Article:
Location Sharing FourSquare Finally Shares Its API

Adam DuVander
Nov. 16 2009, 05:42PM EST

Normally we'd give a brand new site a break for not immediately having an API. When it comes to the rabidly popular FourSquare, which launched in March, developers have been clamoring to build on top of the service. So, today's launch of the FourSquare API (our FourSquare API profile) is bound to be met with extreme enthusiasm.

In truth, the API has been out there since at least May, in use by a select few developers. That means that there are already a number of great examples in the app gallery.

FourSquare app gallery

FourSquare's service lets users within its cities "check in" to let their friends know where they are. There are a number of other services, such as BrightKite (our BrightKite API profile) and Shizzow (our Shizzow API profile), that have similar features. However, FourSquare made sharing locations a game. The service awards points, mayorship and badges to its users. With this, and unveiling its iPhone app at the popular SXSW conference, FourSquare took off.

TechCrunch thinks the API could make it even bigger:

The opening of the data is likely to be important for Foursquare in the long run. Foursquare is getting traction with users putting information into its system, but a real explosion could come if third-party developers start making some great apps on top of the service. Obviously, we've seen that type of community swarm around and feed services like Twitter.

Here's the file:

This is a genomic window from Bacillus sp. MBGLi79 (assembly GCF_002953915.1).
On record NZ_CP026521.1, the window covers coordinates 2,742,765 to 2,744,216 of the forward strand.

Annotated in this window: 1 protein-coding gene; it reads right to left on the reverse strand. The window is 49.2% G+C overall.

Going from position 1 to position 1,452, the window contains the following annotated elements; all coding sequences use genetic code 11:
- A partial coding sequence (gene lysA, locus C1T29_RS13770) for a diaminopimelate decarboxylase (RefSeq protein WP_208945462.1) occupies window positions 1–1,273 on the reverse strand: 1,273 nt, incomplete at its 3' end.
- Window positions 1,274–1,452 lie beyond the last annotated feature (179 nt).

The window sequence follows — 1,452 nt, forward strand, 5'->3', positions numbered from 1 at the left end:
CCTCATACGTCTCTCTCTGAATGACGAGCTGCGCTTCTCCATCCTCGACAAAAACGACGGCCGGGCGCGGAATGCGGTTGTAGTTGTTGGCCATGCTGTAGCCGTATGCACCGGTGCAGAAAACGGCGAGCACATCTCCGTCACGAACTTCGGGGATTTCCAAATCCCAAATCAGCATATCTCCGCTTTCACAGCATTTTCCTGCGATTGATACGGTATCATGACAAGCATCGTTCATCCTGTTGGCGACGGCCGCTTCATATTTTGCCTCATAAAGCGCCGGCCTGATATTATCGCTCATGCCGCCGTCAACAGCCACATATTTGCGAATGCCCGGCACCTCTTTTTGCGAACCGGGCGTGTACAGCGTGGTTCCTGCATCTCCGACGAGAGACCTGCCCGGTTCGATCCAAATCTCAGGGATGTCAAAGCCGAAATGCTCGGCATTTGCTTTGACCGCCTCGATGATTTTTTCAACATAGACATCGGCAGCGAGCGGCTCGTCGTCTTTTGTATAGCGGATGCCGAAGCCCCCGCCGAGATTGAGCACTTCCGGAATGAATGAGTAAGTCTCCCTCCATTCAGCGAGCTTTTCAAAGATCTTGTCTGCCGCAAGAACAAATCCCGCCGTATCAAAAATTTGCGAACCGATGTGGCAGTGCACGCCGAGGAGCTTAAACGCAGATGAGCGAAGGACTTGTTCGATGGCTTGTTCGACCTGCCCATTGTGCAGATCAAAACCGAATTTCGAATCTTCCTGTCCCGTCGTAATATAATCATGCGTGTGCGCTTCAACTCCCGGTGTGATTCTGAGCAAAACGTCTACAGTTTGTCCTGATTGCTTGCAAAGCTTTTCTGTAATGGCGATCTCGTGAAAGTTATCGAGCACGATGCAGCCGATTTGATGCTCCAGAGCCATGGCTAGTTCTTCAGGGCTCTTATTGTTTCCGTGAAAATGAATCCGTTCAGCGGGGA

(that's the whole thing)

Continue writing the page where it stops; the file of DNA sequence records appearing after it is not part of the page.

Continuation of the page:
The API provides access to the same functions that make the FourSquare mobile apps run. In addition, you can access a user's checkin history. Developer Andrew Mager details how to write a FourSquare app using OAuth and PHP.

Adam DuVander Hi! I'm Developer Communications Director for SendGrid and former Executive Editor of ProgrammableWeb. I currently serve as a Contributing Editor. If you have API news, or are interested in writing for ProgrammableWeb, please contact editor@programmableweb.com Though I'm a fan of anything API-related, my particular interest is in mapping. I've published a how-to book, Map Scripting 101, to get anyone started making maps on websites. In a not-so-distant past life I wrote for Wired and Webmonkey.

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